Friends of Michael David Rister, who was better known downtown as Sweet Pea, want to know who the assailants were that they say attacked him. Sweet Pea, a homeless street artist, was often seen outside the Circle K and Pita Pit in Eugene. Friends are working on a memorial celebration for him, and they also say they want justice for him in his death.
Mayo Finch, who knew Sweet Pea for the last six or seven years and saw him almost every day near Finch’s downtown home, says that this is not the first time one of his homeless friends has been killed, and he wants the people who attacked Sweet Pea to know that this wasn’t just a fight: “I want them to know they killed somebody.”
Finch says, “Being brutally assaulted for being homeless is right on the verge of a hate crime.”
Finch ran into Sweet Pea not long after the altercation and says he saw his friend looking beat up. Sweet Pea told him he had been jumped by a “bunch of well-dressed kids in their teens and 20s” who tripped him and began kicking him because he was homeless. Finch says Sweet Pea told him the assailants were laughing as they beat him.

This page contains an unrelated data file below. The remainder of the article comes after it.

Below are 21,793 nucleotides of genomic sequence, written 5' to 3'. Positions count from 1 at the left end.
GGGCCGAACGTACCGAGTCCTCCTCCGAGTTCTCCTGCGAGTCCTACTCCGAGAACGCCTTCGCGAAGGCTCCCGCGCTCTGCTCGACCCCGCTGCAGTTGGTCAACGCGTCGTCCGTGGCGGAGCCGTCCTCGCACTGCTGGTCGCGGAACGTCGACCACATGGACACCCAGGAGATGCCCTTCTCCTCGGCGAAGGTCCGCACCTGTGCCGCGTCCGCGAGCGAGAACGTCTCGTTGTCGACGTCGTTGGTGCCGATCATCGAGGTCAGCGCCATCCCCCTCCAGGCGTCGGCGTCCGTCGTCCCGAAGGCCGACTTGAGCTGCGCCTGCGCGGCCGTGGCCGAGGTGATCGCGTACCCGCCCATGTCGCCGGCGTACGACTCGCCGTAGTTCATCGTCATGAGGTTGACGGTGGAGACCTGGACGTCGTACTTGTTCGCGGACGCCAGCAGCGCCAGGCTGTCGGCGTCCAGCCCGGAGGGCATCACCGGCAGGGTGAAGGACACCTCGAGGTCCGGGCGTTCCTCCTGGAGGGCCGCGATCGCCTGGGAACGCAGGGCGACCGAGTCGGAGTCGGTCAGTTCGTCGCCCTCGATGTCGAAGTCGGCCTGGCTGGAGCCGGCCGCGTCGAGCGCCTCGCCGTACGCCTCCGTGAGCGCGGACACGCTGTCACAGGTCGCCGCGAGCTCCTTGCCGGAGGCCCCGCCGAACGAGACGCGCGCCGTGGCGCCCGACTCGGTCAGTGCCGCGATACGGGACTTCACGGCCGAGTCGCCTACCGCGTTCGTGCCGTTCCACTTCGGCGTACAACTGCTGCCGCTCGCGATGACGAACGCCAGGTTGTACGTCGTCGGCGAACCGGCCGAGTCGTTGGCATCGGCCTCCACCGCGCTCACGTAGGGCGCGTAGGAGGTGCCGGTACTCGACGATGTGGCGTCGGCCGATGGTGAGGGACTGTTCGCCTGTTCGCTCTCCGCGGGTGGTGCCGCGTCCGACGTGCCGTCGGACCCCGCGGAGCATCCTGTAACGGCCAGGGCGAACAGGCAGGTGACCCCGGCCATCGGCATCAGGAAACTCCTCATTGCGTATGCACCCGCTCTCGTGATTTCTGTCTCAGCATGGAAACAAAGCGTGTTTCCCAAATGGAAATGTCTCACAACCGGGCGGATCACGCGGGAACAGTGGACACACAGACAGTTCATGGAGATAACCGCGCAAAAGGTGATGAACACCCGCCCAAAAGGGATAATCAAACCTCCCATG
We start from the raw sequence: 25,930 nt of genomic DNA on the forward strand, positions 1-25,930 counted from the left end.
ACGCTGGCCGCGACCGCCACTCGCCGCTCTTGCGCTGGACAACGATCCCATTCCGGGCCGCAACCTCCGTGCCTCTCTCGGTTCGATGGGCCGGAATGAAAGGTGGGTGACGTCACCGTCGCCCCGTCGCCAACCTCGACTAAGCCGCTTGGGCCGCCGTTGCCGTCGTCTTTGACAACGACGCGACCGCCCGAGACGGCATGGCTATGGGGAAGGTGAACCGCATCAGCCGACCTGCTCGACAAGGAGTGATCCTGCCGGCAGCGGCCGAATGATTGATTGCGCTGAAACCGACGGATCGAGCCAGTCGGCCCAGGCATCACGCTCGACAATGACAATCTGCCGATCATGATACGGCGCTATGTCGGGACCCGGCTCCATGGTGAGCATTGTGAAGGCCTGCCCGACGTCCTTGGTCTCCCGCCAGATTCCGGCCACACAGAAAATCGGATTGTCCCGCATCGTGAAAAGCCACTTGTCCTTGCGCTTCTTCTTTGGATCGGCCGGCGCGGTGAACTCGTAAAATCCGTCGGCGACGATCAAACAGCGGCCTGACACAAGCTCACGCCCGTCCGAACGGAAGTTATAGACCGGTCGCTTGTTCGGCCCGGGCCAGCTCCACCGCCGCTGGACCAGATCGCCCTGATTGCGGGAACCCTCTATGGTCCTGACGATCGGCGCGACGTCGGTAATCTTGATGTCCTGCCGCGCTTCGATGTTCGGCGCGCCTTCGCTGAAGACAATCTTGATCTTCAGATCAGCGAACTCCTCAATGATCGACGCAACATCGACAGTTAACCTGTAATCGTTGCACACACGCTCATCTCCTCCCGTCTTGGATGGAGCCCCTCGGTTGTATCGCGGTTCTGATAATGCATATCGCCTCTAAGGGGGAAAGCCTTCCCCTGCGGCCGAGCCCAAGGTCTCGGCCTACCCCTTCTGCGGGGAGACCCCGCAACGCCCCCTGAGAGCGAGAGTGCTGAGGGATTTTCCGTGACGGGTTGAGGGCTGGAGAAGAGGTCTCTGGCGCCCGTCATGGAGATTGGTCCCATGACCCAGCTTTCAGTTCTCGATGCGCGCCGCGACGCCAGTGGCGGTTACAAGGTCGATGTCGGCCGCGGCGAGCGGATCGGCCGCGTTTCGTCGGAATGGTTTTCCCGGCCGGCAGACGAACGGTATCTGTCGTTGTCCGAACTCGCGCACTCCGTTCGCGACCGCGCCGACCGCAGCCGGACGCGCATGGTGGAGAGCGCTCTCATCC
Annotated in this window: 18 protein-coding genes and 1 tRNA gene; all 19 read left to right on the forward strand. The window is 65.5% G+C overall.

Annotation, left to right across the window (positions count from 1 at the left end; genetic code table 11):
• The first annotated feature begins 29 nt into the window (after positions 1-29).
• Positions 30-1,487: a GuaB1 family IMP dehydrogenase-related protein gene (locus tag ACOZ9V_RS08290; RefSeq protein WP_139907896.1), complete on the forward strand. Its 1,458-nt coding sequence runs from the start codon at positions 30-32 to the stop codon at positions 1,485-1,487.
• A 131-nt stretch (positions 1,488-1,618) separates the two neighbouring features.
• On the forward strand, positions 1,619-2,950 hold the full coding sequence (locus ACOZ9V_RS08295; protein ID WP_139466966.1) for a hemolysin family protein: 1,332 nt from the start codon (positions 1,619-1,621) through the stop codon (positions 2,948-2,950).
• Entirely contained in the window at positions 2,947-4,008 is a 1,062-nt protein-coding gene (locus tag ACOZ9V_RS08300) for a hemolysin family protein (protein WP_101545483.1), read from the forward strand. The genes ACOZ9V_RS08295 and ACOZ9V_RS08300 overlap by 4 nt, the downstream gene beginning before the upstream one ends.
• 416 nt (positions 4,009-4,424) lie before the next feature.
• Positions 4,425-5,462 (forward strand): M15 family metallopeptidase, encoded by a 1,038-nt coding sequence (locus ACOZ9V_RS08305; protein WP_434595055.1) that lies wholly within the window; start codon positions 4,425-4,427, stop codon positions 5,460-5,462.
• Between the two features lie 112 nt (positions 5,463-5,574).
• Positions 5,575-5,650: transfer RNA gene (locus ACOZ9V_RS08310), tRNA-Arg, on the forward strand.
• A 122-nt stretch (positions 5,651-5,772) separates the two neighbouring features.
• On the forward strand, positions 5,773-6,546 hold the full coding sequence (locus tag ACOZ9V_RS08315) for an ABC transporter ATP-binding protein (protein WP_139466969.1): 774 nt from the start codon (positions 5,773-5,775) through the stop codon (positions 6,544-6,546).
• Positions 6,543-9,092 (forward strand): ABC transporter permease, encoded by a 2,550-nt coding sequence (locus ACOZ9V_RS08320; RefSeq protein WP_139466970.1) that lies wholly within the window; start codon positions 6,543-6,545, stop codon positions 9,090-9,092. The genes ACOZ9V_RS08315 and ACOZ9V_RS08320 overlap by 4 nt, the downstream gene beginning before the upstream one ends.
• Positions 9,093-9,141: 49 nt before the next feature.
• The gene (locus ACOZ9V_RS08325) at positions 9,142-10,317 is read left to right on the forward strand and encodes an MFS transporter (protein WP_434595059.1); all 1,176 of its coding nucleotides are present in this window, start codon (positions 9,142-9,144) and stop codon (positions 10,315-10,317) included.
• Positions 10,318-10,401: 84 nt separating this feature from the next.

Sweet Pea went to the hospital for his injuries but was released, according to Finch, and then later went back in only to die of a brain hemorrhage. A death notice has not been published as of press time, but Eugene police confimed his Jan. 4 death and friends on Sweet Pea’s Facebook memorial page (wkly.ws/1f3) say his remains have been cremated and his mother has been contacted. Finch believes that Sweet Pea gave a statement to the police about the attack. A Eugene police spokesperson says that Sweet Pea “was witnessed to have fallen during a seizure in which he hit his head, causing head trauma,” and adds that according to the medical examiner “head trauma, due to fall, due to seizure episode” was the cause of death.
Sweet Pea has been a part of the Eugene community since the 1990s, his friend Rachel Mitrani says, meeting with fellow Deadheads on 13th Avenue to mourn the death of Jerry Garcia. Newspaper reports might tell of altercations Sweet Pea (listed under his given name of Rister) had with others, but friend Jillette Henson says, “He was very loved among his friends. The kind of person that lights up the room when he enters it. Always full of positive vibes. A good soul.” Others remember Sweet Pea’s artwork and tell of his signature saying, telling passersby, “Hey, you dropped your smile.”